To make software feel familiar, it should behave like the real world. Most natural forces demonstrate observable motion. Those few natural forces that happen instantaneously—like lightning—are harder to process, to the point that we describe them as supernatural. Like lightning, computers operate at speeds so fast that elements appear and disappear on screen instantly, with no inherent need to slow down to human-perceptible speed. If we were to show a person from the early twentieth century a computer in action they would, no doubt, be mystified by the sudden appearance of shapes and text on screen because it defies perceptions of how the physical world works. Consciously or not, our modern minds have adapted to these unnatural gaps in context.

By closing these gaps, we make software less esoteric and more natural to use, with fewer of the subversive mental gymnastics that tend to exclude and frustrate users. Simple acts—like darkening a button when it’s pressed or tapping an image to expand and fill the screen while everything else fades and shrinks away—tell us changes are afoot. Though there’s no functional need to animate an application window shrinking into its resting place, such visible motion gives us time to observe the change while also providing a sense of space and where things reside.

Animation gives the brain clues and context to build a necessary bridge between the real and virtual worlds. By filling contextual gaps in an interface’s storytelling, we can make our virtual world more human, graspable, delightful, and empowering to all.

Motion catches the eye

We’re often presented with terms and conditions, newsletter signup forms, and other such text and dialog as we interact with digital content, which we reflexively close or dismiss. We must assume that anyone using our software is ignoring large swaths of it.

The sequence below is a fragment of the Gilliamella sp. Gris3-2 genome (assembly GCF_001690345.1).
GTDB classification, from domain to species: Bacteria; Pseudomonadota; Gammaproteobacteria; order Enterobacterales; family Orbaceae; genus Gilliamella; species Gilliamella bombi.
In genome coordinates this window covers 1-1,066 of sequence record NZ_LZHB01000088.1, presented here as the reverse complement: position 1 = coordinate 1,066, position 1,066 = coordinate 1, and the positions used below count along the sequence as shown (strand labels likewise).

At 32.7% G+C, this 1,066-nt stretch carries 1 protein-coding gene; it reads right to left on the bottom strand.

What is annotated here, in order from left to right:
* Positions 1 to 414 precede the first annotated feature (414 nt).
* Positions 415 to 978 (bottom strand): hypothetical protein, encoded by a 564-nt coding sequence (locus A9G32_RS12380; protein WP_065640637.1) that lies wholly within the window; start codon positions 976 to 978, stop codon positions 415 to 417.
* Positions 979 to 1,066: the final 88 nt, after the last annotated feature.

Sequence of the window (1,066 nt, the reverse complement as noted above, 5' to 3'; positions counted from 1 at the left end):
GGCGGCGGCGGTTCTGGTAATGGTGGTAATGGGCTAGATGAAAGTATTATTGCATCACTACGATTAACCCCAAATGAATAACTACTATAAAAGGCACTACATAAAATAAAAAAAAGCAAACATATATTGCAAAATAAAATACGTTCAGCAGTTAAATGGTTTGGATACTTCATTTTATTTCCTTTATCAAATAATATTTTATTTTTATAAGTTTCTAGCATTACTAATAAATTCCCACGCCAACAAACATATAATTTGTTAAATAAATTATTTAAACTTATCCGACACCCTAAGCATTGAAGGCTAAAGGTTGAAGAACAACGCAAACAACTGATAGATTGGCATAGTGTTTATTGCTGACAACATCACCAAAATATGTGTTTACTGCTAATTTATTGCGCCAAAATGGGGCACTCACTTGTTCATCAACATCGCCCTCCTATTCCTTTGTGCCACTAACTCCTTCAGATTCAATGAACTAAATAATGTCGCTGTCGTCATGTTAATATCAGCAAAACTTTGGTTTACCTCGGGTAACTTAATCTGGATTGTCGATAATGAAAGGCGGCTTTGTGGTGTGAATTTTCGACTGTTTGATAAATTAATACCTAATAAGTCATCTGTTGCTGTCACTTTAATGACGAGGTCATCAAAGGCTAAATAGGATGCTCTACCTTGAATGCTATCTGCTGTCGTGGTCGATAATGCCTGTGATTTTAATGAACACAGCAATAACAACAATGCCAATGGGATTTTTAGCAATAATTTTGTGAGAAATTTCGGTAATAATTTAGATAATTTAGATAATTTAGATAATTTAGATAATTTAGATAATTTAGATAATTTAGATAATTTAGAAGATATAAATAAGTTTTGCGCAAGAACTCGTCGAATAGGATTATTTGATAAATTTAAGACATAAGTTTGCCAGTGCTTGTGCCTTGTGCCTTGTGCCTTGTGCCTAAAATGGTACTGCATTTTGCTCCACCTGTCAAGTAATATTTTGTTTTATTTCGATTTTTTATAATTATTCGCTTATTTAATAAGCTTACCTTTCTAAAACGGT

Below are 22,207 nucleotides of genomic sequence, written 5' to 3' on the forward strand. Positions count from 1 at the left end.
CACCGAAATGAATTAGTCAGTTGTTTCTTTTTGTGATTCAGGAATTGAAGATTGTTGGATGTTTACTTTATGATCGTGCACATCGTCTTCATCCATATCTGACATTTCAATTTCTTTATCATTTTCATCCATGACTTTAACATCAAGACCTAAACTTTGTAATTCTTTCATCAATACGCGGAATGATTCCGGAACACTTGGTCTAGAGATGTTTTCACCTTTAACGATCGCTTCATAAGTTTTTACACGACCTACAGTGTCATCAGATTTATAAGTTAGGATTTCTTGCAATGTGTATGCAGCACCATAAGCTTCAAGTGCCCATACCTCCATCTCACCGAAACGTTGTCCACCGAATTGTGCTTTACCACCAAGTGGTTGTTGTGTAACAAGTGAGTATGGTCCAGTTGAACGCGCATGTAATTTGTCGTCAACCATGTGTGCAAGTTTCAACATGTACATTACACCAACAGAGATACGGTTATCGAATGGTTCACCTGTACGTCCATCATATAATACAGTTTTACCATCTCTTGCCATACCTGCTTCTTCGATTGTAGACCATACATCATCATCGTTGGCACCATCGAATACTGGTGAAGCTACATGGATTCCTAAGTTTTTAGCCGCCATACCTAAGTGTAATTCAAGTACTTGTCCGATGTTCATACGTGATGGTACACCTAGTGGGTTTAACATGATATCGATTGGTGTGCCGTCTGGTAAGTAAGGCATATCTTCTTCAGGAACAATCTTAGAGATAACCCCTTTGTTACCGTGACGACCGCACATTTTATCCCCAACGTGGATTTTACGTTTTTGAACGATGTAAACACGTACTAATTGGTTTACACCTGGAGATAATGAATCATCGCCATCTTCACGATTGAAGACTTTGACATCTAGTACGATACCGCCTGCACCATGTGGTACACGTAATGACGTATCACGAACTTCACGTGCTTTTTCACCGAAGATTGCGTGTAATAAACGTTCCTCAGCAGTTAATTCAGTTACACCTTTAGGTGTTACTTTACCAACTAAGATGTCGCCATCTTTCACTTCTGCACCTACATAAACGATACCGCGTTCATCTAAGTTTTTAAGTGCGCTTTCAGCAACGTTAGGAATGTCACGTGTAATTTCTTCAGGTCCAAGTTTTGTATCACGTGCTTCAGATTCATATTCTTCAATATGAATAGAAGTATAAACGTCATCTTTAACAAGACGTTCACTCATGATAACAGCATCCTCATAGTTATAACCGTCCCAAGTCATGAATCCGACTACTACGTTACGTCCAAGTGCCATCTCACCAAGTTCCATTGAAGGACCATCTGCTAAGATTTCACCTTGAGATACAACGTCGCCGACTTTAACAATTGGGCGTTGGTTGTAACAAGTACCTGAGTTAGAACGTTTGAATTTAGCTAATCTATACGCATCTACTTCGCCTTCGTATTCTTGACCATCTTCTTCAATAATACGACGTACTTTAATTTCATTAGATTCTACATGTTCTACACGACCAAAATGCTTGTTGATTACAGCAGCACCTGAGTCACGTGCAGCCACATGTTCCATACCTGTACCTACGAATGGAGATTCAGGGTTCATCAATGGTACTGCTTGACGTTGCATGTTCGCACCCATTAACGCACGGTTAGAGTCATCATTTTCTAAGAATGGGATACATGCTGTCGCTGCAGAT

Motion has an evolutionary command of our attention that shows what we’re telling to greater effect than static text boxes. For instance, through immersive animation, rather than a lengthy list of rules, video games require little explanation to get someone on the road to mastery. Animation is more than look and feel; it’s a way to seamlessly integrate nuance and context better than most words could.

A typical podcast app has you tap a button to download an episode, perhaps indicating via a bounce or a notification banner when the episode is ready to play. This use of motion tells us when the episode is downloaded, but doesn’t make clear where to find it when it’s downloaded. A better download alternative might illustrate exactly what’s happening, perhaps by animating an icon of the episode itself moving from the download button to an inbox. Motion eliminates the burden of filling in the gaps between action and result. It teaches the relationship between parts of the interface and building familiarity with the layout.

Of course, every rule has exceptions. We shouldn’t replace all text with motion or iconography—some warnings or explicit statements are clearer as text. More critically, nothing should diminish the accessibility of the user experience. Ensure that for any change you communicate visually you also provide appropriate accessibility descriptions and announcements for those who rely on assistive technology.